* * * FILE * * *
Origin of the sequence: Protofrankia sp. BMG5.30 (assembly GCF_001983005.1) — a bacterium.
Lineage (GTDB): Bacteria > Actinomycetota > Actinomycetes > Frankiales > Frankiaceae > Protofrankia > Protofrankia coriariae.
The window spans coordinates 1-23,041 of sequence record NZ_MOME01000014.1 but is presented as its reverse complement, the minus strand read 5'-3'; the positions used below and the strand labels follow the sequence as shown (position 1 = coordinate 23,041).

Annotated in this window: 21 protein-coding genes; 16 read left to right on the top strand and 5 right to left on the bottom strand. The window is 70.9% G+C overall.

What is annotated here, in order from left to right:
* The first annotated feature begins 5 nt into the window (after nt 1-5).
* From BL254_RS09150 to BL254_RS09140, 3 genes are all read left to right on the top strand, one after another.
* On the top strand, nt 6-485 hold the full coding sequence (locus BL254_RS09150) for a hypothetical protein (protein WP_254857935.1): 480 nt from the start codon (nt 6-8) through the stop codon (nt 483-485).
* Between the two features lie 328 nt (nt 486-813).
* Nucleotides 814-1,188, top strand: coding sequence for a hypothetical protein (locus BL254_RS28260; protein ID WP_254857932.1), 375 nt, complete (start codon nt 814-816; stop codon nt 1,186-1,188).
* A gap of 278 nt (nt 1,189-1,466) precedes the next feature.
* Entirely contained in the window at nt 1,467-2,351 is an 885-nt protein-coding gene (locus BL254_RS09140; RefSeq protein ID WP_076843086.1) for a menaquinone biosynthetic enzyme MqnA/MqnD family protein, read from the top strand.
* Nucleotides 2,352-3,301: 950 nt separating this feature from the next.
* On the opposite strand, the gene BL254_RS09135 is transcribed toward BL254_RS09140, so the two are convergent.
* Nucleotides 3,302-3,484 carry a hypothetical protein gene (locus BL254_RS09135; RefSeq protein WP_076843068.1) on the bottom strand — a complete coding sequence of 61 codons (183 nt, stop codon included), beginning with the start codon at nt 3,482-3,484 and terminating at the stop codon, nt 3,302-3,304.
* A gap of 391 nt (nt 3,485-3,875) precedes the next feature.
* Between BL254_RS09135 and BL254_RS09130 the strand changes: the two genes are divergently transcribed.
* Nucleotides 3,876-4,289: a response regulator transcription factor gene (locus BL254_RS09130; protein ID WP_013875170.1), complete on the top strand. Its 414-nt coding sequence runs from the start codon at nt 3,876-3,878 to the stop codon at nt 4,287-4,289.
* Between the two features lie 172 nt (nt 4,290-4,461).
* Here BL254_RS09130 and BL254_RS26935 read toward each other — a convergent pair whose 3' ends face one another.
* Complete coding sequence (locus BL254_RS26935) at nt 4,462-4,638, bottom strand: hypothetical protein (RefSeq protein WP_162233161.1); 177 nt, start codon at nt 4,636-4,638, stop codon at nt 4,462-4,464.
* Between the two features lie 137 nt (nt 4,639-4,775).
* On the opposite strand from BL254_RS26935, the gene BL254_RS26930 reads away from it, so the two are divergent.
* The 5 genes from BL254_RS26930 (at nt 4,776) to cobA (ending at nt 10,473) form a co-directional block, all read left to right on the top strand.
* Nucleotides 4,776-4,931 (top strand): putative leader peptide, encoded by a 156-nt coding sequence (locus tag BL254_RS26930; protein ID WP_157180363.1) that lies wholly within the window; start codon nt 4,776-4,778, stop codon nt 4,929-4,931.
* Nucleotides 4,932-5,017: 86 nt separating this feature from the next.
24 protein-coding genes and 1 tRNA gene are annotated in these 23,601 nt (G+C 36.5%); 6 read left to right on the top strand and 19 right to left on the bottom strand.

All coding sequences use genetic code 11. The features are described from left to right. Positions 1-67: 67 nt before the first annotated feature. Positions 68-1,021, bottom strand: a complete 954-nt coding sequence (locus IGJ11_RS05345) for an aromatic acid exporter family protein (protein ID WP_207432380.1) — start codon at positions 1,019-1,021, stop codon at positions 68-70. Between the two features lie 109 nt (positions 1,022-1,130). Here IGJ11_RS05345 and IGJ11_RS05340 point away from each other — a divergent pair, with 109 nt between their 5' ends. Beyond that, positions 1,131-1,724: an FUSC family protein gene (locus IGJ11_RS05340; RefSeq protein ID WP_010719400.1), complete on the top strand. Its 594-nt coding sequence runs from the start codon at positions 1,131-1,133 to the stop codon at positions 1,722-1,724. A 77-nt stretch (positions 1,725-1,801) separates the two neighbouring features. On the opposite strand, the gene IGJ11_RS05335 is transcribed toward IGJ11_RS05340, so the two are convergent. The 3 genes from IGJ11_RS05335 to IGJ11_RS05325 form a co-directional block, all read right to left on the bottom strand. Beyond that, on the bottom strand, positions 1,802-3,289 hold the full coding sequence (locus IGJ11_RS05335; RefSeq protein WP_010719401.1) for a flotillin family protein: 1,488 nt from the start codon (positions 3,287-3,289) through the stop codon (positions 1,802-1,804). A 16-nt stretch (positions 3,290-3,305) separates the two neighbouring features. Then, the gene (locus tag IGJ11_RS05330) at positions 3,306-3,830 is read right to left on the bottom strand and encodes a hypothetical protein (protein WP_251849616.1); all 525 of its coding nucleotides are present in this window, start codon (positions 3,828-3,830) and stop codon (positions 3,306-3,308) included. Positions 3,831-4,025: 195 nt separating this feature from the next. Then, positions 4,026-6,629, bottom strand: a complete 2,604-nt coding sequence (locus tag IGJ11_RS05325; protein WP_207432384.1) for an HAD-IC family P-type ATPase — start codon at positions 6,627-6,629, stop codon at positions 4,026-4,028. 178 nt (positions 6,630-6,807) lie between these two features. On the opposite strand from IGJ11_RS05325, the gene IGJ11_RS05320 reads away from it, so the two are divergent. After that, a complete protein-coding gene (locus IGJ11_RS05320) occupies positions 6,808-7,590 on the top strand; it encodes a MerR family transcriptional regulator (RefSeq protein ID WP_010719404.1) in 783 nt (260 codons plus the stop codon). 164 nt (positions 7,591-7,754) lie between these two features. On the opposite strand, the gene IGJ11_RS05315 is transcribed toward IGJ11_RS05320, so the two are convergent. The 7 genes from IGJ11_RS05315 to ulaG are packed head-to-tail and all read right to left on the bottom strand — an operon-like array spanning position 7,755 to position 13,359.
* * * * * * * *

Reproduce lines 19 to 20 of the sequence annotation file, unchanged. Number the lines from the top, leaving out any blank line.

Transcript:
* Between the two features lie 172 nt (nt 4,290-4,461).
* Here BL254_RS09130 and BL254_RS26935 read toward each other — a convergent pair whose 3' ends face one another.